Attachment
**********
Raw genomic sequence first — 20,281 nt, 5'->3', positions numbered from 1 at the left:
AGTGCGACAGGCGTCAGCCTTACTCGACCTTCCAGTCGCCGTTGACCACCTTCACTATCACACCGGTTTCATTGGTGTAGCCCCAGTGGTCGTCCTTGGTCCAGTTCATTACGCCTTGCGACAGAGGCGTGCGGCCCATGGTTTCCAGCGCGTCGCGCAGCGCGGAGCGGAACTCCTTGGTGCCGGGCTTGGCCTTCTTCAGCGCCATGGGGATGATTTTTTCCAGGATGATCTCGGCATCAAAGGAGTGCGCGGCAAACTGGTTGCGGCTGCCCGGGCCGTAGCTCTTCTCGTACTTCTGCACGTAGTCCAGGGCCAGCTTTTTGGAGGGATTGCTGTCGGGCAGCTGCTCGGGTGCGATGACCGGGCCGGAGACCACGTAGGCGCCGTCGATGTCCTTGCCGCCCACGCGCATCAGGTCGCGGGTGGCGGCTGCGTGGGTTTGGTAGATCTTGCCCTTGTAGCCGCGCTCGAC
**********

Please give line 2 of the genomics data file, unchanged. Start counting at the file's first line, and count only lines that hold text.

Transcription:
AGTGCGACAGGCGTCAGCCTTACTCGACCTTCCAGTCGCCGTTGACCACCTTCACTATCACACCGGTTTCATTGGTGTAGCCCCAGTGGTCGTCCTTGGTCCAGTTCATTACGCCTTGCGACAGAGGCGTGCGGCCCATGGTTTCCAGCGCGTCGCGCAGCGCGGAGCGGAACTCCTTGGTGCCGGGCTTGGCCTTCTTCAGCGCCATGGGGATGATTTTTTCCAGGATGATCTCGGCATCAAAGGAGTGCGCGGCAAACTGGTTGCGGCTGCCCGGGCCGTAGCTCTTCTCGTACTTCTGCACGTAGTCCAGGGCCAGCTTTTTGGAGGGATTGCTGTCGGGCAGCTGCTCGGGTGCGATGACCGGGCCGGAGACCACGTAGGCGCCGTCGATGTCCTTGCCGCCCACGCGCATCAGGTCGCGGGTGGCGGCTGCGTGGGTTTGGTAGATCTTGCCCTTGTAGCCGCGCTCGAC